LA Civic center taken in January 6, 1948, Courtesy of UCLA Library Special Collections - Los Angeles Times Photographic Archive.
Horizontal clouds of pollution in the background taken in 1951, from the California State University Dominguez Hills Archives, have shown how inversion works in creating smog.
Pictures are coming from L.A.’s Smoggy Past, in Photo, By Nathan Masters, March 17, 2011,http://www.kcet.org/updaily/socal_focus/history/los-angeles-smoggy-past-photos-31321.html
  • In 1963, Federal Clean Air Act first enacted.
  • In 1969, Air Quality Standards were set by the new ARB. California became the first state in controlling the emissions of Vehicles.
  • In 1970, Federal Clean Air Act Amendments of 1970 were enacted. This has established the basic program in controlling air pollution.
  • In 1975, the catalytic converters being required in new cars in the U.S.. Upon this point, CA’s air pollution controlling program has entered a new chapter. The smog begun to decline.
Above data are coming from California’s Air Report Board, January 06, 2015, http://www.arb.ca.gov/html/brochure/history.htm

Through the South Coast Air Basin Smog Trend, established by South Coast Air Quality Management District, we clearly can see a downward trend of smog in the basin area from the year 1976, which is the second year after the requirement of catalytic converters on cars, to the year 2012. However it is still above standard.



Although the smog in Los Angeles area is still upon the standard, the condition of CA’s air pollution has been improved. The picture above shows the comparison of the downtown LA in the year 1968 vs the year 2005, we can see a more clear local scenery in the recent year. Downtown Los Angeles smog photographs by the Herald-Examiner Collection (1968, left) and Gary Leonard (2005, right) courtesy of the Los Angeles Public Library (http://www.lapl.org/#photo-collection).

Larger consequences of the Air Pollution
Other areas with similar pollution problems:


San Joaquin Valley

The San Joaquin Valley is now the nation's most polluted air basin. While Southern California air quality has improved remarkably in recent years, the increasing number of automobiles in the Central Valley has led to more days like this one in Fresno.
Image by David A Grantz{http://californiaagriculture.ucanr.edu/landingpage.cfm?article=ca.v059n02p137&fulltext=yes}
San Joaquin Valley is one of the well known California air pollution centers; with similar geography as Los Angeles, i.e. flat valley surrounded by mountains, particulate matters produced from industry and manufacture can get trapped easily ( Grantz, 137). Because of its large growing agricultural industry, many of the particulate matters are released from vehicles used in agriculture and agriculture practices, such as burning off field. In addition, fossil fuel combustion from vehicles, power plants and other industry also contribute to the overload of particulate matter. In May 2014, a study by journal environmental science and technology stated that the increase in ozone in the atmosphere is due to animal cattle feed and animal waste and pesticides for it is one of the top dairy-producing regions in the nation (Grantz, 137).The way of animal feed releasing ozone is related to how it is being stored. These cattle feed ferments in poor oxygen environment and produces organic compounds. As a consequence, when the feed is placed outside for the animals to eat, these organic compounds are released to the atmosphere and react with other particles to form ozone.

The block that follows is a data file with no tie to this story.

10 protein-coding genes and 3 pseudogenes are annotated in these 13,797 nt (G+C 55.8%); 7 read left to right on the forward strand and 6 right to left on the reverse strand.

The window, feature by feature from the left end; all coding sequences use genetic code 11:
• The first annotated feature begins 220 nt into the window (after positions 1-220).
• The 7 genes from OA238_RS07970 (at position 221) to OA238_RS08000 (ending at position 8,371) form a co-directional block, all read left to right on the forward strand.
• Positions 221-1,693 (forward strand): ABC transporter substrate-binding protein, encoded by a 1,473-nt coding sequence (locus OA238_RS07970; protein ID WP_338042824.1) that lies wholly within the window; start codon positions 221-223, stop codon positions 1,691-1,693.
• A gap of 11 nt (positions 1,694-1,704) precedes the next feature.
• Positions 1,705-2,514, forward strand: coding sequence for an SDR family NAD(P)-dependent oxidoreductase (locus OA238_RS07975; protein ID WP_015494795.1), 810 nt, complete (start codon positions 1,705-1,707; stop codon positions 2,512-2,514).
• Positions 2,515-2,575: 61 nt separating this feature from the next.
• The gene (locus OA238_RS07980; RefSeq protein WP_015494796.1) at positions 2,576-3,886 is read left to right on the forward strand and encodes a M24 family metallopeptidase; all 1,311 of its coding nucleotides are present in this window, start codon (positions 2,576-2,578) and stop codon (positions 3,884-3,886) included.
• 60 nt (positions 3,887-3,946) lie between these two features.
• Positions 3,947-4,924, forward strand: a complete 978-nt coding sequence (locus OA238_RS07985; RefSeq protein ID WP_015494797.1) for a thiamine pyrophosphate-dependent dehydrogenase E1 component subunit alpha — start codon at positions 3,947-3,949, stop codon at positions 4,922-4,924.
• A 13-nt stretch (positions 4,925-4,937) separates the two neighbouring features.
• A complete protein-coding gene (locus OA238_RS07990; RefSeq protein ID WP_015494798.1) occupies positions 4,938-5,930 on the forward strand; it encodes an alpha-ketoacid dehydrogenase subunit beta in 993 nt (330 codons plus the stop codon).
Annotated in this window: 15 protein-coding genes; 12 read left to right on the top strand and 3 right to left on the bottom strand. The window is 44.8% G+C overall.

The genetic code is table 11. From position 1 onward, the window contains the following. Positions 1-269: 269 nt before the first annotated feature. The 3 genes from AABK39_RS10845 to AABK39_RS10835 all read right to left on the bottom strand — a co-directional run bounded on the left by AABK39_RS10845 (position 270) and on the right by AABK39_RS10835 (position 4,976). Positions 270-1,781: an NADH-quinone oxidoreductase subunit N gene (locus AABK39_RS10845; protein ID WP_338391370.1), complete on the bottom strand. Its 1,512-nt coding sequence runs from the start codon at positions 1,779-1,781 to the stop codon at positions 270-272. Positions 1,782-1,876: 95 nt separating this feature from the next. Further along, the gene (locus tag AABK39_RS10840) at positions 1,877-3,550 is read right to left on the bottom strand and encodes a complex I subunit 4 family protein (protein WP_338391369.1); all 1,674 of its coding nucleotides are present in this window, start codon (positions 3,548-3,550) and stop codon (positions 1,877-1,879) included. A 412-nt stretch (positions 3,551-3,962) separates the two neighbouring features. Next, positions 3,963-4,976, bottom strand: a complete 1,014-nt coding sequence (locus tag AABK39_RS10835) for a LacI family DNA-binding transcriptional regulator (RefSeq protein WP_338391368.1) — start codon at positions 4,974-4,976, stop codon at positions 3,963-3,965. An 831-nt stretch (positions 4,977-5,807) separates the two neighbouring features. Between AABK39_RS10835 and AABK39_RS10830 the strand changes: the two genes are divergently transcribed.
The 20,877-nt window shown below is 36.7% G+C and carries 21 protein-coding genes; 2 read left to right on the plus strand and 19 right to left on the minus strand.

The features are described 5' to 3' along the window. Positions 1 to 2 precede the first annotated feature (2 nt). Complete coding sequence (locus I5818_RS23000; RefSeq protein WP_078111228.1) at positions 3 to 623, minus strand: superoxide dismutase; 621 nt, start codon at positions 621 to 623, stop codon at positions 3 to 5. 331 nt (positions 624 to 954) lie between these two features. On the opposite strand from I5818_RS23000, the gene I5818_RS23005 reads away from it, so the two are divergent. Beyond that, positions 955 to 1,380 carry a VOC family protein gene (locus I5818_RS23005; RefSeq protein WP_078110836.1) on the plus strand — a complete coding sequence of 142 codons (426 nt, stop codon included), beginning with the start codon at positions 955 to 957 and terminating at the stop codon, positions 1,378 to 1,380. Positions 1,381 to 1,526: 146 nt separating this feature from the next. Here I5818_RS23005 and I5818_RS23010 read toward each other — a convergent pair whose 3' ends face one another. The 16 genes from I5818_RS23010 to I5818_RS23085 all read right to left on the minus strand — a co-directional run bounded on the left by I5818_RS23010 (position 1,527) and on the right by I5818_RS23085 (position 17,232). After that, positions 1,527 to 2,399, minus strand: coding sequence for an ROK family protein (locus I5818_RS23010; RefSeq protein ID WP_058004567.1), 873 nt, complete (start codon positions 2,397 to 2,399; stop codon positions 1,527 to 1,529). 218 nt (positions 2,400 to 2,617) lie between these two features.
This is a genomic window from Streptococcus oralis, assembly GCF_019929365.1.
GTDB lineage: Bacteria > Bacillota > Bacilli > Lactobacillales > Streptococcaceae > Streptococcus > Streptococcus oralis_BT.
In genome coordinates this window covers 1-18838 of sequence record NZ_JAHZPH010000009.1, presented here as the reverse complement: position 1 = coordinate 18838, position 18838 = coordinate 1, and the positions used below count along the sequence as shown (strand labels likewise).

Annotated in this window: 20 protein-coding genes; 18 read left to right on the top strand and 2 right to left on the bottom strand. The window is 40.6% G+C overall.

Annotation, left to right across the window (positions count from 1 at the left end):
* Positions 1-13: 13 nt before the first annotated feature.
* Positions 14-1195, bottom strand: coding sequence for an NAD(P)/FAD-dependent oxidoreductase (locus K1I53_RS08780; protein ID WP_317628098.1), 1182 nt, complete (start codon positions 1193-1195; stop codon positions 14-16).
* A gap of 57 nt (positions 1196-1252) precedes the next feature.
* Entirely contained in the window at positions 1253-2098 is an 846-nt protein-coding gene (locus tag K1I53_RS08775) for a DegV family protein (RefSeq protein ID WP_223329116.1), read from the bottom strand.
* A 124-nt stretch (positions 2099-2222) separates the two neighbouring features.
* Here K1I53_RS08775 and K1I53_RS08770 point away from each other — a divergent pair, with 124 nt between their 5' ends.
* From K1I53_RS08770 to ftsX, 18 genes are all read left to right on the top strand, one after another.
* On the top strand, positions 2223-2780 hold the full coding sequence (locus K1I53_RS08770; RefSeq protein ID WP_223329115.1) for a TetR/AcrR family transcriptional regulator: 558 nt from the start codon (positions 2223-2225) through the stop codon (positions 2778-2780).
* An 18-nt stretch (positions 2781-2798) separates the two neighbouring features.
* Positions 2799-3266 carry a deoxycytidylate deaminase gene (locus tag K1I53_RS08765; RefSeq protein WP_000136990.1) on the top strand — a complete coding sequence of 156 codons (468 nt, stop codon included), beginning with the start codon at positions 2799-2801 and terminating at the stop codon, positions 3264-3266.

Image by  David A Grantz {http://californiaagriculture.ucanr.edu/landingpage.cfm?article=ca.v059n02p137&fulltext=yes}
Los Angeles, in the 1970s, used to have higher ozone concentration in the atmosphere than San Joaquin Valley, however as it progressed into 2005, San Joaquin Valley, with rapidly increased ozone concentration, took over Los Angeles' place as being the most polluted region in the United States. 

Fairbanks, Alaska

Image by Lloyd Alter {http://www.treehugger.com/environmental-policy/air-quality-fairbanks-alaska-worse-beijing.html}

Another air polluted region in the United States is Fairbanks, Alaska. Being the most northern state of the US and surrounded by hills on three sides, it is susceptible to a condition called temperature inversion in which the temperature of the atmosphere increases with altitude (Alter, treehugger.com).Because of its snowy, freezing cold weather, a layer of cold air is trapped close to the ground. As its level of inversions intensifies, large amount of fine particulate matter gets trapped  due to its increased demand of fossil fuel burning for surviving the cold weather. The largely accumulated particulate matter in Fairbanks is PM 2.5 which is defined as particulate matter with its diameter less than 2.5 micrometers that can be extremely harmful to human health.  

Image from Clean Air Fairbanks {https://cleanairfairbanks.wordpress.com/category/resources/graphs-tables/}